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By Lorenzo Tanos
The best way to describe this class is solid – you won't find any first-ballot future Hall of Famers in here, but you wouldn't find too many big-time busts either. Okay, maybe you would, but at least it isn't as bad as the Class of 1986 or next week's offering, the Class of 2000. This week we take a look at the 1999 NBA Draft, which boasts of 9 out of 10 players with career scoring averages of 13.5 ppg or more, a talented, yet polarizing two-way threat who now goes by a strange, and often ironic name, and probably the best #57 selection in draft history.
THE TOP PICK/THE BEST – It's a very close call, but the top pick in the 1999 NBA Draft is also the best thus far. Elton Brand (CHI, PF/C, 6'8"-275, Duke) may have taken seven NBA seasons to play in his first Playoffs series, but it's not through any fault of his. From 1999 to 2007, Brand was a consistent 20-10 player, even making the All-NBA Second Team in 2005-06 (24.7 ppg, 10.0 rpg, 2.5 bpg, 53% FG) and playing in two All-Star games. Unfortunately, it's been downhill since then – after missing most of 2007-08 due to injury, Brand became less of a rebounding and scoring threat, though still very productive, and as of this season, he's coming off the bench for the struggling and aging Dallas Mavericks.
HONORABLE MENTION – There are quite a few in this extremely solid class – Baron Davis (CHA, PG, 6'3"-200, UCLA, #3), Lamar Odom (LAC, PF/SF/C, 6'10"-220, Rhode Island, #4), Shawn Marion (PHO, PF/SF, 6'7"-220, UNLV, #9), Jason Terry (ATL, SG/PG, 6'2"-176, Arizona, #10), Ron Artest/Metta World Peace (CHI, SF, 6'6"-244, St. John's, #16) and Manu Ginobili (see below). Also, Rip Hamilton (WAS, SG, 6'6"-185, Connecticut, #7) and Andre Miller (CLE, PG, 6'2"-200, Utah, #8) are still in the NBA like all the aforementioned honorable mention choices except Davis. Steve Francis (VAN, PG/SG, 6'3"-195, Maryland, #2) can be listed here even if he was out of the NBA by 30. Since it's so hard to single out one player from this list as a definitive honorable mention for the Class of '99, we're listing them all.
THE BUSTS –The biggest one of them all, without a doubt, is Jonathan Bender (IND, SF/PF, 6'11"-202, Picayune Memorial HS, #5), whom the Indiana Pacers thought could be their answer to Kevin Garnett. At first, it seemed possible – he scored 10 points in 13 minutes in his NBA debut – but the holes in his game and chronically bad knees turned him more into a Big Flop rather than the second coming of the Big Ticket. Bender's knee injuries forced him to an early retirement at age 25, but he did come back with little fanfare and productivity for the New York Knicks in the 2009-10 season.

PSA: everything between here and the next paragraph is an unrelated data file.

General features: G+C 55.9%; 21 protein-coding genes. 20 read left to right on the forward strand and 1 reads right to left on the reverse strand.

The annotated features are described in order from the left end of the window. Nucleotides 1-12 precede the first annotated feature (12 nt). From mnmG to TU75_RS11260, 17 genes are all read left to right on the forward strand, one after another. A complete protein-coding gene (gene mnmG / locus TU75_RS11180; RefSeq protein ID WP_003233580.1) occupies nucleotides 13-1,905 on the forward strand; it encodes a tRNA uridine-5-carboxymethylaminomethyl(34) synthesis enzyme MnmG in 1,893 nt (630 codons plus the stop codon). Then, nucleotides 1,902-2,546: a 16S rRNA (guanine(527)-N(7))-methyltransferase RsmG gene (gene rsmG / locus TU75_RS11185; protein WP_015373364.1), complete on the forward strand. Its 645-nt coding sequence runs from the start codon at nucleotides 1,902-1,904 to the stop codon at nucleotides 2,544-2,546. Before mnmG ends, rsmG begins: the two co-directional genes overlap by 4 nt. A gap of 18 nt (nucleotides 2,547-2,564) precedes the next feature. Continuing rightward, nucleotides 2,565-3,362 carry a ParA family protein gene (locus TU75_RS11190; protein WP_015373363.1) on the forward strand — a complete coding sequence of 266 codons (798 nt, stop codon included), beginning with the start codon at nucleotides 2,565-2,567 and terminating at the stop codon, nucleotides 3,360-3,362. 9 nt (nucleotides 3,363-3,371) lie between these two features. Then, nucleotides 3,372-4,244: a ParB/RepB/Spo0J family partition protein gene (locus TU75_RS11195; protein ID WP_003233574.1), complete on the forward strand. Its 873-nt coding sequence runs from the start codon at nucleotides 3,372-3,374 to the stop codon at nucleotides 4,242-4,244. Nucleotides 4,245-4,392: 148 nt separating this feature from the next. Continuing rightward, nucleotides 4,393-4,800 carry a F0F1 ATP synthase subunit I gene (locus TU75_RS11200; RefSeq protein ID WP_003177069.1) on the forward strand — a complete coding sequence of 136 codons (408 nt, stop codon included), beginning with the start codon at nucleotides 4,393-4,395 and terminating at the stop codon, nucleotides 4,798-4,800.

We also can include giant Bosnian AleksandarRadojevic (TOR, C, 7'3"-250, Barton County CC, #12), who played just 15 NBA games and proved to be much ado about nothing for erstwhile Ohio State coach Jim O'Brien, who allegedly offered Radojevic close to $7,000 to become a Buckeye after his juco stint. William Avery (MIN, PG, 6'2"-197, Duke, #14) was one of the best point guards in the NCAA but couldn't get past third string duties in the NBA. And Frederic Weis (NYK, C, 7'2"-250, France, #15) never even played in the NBA. Instead, he turned into a basketball punchline, having been so convincingly (no pun intended) dunked on by Vince Carter in the 2000 Sydney Olympics.
Jan 25, 2013; Dallas, TX, USA; Dallas Mavericks forward Elton Brand (42) shoots against San Antonio Spurs center Tiago Splitter (22) in the first quarter at the American Airlines Center. Photo Courtesy By Matthew Emmons-USA TODAY Sports.
THE STEAL – This one's a gimme. Manu Ginobili (SAS, SG/PG, 6'6"-210, Argentina, #57) was one pick away from being the 1999 Draft's Mr. Irrelevant. But the Spurs did well in snapping up the dynamic combo guard even if they'd have to wait three years for him to debut in the NBA. As it turns out, Ginobili was more than worth the wait. Whether serving as the Spurs' starting off-guard or playing the sixth man and filling in at up to three positions, Ginobili has been a very valuable cog for arguably the NBA's steadiest and most consistent team of the past 15 years. And that remains the case even as age and injury have been slowing him down as of late.
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